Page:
Decoding Design

A city on wheels: A community in Norway that's designed to move

A city on wheels: A community in Norway that's designed to move

Posting in Architecture

Swedish architecture firm has created a moveable city using existing rail infrastructure in Norway.

Nomadic cultures have been moving from place to place for centuries for various reasons, whether to follow animal migrations or to avoid dangerous weather, there has always been a reason to get up and go. In ancient times mobile housing units existed that were easy to set up and easy move. But who I am kidding? It's not just nomadic cultures who find reasons to relocate, I seem to relocate every 2 years, and being able to do conveniently is something that has always eluded me.

Nowadays, a Swedish architecture firm has figured out a way to not just make moving a person, but an entire community, relatively simple.  Jägnefält Milton have designed a mobile city that is simply made to move. But how? On the existing railroad lines of the small Norwegian community of Åndalsnes.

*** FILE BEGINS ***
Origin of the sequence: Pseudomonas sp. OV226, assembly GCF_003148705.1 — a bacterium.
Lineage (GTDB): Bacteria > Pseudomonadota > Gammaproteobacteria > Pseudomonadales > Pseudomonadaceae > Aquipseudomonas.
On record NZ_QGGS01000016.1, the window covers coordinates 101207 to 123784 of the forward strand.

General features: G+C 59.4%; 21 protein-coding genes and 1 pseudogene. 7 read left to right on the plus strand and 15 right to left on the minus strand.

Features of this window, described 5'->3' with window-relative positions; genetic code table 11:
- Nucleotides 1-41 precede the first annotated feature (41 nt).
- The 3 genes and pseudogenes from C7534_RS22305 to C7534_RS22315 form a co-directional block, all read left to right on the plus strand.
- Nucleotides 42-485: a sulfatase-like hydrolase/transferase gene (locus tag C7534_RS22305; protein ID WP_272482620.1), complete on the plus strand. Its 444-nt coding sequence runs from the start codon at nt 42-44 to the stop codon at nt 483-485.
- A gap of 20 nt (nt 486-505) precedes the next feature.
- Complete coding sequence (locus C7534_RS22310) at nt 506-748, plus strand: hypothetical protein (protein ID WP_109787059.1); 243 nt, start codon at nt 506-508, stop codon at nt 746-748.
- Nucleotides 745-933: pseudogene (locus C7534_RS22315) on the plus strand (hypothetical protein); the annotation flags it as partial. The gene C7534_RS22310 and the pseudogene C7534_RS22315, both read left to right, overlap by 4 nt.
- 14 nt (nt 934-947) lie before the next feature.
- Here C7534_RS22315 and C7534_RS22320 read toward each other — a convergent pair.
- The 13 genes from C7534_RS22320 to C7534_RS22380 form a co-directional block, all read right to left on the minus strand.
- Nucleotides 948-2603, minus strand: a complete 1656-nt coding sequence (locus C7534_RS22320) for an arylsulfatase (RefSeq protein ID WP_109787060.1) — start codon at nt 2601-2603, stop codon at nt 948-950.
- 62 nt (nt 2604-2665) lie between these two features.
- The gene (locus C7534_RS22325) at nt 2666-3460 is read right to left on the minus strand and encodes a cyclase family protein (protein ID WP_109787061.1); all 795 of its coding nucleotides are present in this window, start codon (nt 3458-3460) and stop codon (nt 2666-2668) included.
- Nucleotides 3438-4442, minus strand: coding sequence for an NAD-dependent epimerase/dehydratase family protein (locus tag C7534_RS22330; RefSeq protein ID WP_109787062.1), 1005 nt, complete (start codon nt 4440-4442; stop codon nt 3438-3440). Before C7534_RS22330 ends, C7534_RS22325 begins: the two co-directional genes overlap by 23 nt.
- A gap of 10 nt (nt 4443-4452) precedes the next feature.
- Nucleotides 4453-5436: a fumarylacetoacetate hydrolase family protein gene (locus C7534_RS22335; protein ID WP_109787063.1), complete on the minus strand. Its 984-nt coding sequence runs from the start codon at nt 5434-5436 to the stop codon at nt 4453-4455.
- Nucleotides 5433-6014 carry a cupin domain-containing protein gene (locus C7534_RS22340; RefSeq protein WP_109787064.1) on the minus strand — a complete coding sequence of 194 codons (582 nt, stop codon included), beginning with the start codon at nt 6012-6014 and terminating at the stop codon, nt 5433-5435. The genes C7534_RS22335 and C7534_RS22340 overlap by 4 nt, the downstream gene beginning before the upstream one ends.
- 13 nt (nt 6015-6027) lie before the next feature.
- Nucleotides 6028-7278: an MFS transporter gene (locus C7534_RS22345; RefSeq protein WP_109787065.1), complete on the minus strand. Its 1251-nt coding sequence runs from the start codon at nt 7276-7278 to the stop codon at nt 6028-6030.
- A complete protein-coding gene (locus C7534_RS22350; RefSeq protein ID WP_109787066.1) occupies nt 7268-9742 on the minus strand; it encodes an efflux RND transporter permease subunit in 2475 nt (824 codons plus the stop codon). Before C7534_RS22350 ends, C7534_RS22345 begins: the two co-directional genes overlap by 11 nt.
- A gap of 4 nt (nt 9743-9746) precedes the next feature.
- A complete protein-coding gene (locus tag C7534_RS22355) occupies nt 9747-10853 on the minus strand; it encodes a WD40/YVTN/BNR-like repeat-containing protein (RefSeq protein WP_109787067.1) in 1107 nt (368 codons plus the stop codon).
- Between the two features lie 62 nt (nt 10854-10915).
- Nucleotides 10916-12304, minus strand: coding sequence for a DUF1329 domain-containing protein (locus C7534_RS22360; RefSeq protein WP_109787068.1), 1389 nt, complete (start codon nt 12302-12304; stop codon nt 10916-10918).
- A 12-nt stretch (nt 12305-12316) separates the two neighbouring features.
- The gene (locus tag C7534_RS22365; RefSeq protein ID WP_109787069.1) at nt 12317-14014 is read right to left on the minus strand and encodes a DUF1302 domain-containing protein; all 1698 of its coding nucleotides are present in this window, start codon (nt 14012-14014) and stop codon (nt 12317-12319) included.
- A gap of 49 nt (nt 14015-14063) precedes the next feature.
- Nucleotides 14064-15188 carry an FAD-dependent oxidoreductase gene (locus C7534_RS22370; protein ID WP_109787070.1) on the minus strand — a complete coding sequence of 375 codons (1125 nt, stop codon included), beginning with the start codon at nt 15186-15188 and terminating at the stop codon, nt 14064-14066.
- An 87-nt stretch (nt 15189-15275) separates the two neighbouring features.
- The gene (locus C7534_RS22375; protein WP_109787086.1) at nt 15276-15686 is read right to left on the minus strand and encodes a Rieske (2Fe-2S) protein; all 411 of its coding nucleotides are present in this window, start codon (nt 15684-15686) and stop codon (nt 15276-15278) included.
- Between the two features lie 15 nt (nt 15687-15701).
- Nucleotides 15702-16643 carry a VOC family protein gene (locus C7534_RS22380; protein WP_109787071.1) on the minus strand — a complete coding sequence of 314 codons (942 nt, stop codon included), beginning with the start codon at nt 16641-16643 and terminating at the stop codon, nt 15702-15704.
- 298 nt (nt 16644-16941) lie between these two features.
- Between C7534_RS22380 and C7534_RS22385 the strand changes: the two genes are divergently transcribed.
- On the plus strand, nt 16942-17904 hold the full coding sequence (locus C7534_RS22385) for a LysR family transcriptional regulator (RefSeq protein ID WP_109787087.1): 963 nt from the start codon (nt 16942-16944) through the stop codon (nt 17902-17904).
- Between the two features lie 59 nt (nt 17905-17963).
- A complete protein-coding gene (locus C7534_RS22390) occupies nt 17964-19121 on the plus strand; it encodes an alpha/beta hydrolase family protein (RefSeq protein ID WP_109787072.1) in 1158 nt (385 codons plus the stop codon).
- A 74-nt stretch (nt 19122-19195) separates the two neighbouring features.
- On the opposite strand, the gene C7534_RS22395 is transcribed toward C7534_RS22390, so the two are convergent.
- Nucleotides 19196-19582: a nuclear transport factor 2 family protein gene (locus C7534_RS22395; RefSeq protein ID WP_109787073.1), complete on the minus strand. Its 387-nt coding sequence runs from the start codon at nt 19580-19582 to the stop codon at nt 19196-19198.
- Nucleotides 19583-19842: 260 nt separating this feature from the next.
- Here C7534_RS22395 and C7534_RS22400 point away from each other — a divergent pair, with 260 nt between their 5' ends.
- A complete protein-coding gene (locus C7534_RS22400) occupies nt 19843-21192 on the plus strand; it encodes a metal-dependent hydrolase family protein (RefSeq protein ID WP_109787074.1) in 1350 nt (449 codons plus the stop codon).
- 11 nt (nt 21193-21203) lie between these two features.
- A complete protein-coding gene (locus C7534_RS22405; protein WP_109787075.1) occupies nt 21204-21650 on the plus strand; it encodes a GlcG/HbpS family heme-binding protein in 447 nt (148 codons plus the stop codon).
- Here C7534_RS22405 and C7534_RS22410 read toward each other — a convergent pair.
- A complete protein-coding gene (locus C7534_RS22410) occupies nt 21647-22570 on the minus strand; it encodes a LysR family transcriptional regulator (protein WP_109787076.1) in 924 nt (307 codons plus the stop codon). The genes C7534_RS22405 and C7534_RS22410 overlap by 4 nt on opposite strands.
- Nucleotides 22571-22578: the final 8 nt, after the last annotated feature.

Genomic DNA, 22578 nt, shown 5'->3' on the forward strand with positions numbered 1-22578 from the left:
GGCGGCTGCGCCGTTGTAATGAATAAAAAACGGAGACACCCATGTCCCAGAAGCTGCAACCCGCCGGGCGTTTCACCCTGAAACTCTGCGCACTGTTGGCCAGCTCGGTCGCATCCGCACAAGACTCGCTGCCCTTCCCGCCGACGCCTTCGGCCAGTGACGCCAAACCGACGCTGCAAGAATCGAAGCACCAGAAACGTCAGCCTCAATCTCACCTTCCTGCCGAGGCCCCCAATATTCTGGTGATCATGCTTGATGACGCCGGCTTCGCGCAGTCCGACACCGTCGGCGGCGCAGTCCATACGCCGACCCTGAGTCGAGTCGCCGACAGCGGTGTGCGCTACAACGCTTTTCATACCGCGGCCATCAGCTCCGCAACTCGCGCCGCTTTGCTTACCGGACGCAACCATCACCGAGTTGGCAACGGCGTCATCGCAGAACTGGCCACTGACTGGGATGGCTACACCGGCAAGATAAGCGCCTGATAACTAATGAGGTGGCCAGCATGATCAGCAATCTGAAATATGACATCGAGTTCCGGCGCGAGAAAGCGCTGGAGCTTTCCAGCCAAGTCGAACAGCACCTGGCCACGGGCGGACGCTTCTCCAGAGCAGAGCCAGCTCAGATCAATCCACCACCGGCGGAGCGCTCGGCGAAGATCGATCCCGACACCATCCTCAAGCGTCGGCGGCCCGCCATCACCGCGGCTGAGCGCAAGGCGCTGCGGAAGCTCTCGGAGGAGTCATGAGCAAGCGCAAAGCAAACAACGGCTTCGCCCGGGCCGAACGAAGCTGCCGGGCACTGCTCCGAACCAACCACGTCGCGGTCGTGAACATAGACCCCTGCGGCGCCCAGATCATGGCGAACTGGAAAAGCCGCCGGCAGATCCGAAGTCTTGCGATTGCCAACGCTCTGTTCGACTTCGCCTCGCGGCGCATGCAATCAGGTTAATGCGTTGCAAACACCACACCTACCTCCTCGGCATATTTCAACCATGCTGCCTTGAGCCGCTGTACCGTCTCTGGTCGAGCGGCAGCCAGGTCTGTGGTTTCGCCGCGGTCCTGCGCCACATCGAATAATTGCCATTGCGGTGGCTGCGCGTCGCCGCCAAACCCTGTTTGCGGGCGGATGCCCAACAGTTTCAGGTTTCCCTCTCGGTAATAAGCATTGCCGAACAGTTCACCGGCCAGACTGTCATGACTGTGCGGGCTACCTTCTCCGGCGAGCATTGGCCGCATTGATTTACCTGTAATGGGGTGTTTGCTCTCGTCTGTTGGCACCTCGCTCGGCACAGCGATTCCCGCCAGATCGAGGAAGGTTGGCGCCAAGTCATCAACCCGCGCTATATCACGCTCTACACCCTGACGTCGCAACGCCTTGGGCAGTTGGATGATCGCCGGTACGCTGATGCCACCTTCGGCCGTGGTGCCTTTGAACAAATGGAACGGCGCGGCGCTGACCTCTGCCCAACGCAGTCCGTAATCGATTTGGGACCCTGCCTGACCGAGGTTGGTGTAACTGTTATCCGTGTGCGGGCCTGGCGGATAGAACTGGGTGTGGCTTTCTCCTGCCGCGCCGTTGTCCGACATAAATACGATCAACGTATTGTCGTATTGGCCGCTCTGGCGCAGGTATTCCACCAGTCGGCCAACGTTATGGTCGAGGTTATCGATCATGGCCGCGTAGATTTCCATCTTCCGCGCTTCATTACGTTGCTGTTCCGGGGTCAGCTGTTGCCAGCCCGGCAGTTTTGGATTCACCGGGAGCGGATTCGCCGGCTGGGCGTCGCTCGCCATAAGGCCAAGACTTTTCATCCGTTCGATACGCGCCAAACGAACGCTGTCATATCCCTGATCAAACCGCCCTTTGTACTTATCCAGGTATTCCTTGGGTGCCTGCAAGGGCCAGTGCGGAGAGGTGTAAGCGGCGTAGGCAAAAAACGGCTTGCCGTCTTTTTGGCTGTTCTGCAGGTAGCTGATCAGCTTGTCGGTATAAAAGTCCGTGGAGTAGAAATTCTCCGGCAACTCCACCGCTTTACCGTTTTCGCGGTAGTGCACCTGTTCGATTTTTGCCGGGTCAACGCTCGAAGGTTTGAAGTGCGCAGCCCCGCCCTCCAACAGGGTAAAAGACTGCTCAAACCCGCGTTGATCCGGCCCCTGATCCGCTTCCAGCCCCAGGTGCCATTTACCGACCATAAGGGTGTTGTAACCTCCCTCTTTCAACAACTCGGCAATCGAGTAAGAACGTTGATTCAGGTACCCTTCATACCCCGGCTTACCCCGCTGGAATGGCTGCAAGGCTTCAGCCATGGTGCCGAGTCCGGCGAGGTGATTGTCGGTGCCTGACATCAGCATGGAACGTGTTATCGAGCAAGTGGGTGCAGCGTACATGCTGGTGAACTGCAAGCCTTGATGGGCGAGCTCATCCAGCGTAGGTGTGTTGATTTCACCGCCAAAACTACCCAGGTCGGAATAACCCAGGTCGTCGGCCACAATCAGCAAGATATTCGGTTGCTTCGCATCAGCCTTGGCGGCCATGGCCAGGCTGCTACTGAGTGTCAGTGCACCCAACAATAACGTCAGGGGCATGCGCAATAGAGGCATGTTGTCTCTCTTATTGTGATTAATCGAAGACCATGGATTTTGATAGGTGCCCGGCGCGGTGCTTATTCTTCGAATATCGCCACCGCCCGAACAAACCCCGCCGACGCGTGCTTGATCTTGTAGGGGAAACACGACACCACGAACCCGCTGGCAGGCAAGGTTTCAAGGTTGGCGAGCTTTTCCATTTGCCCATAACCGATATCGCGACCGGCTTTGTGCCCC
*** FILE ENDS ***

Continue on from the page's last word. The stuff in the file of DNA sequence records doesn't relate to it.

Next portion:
The project, 3rd place winner for an international redesign contest is named "Rolling Masterplan," and takes advantage of old existing rail infrastructure, allowing an entire community to be moved from place to place with the simple use of rail tracks. The plan is not just for a single home but for an entire community. This includes over 100 individual homes, a hotel, public baths, and a concert hall.

The mobile units also allow for redesigns and reconfiguring of a community in the same space. Along the lines of food trucks, these mobile units allow for a rearrangeable community with the addition of extra units and additional amenities. This not only gives you flexibility to go down the road, but it give you flexibility should you decide to stay. If only I could move my entire apartment from New York to San Francisco by way of rail!

[Flavorwire]
Images: Jagnefalt Milton

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Beth Carter

Contributing Editor

Beth Carter is a freelance journalist based in San Francisco. She has worked for Catalyst magazine, the New York Times Syndicate, BBC Travel and Wired. She holds degrees from the University of Oregon and New York University. Follow her on Twitter. Disclosure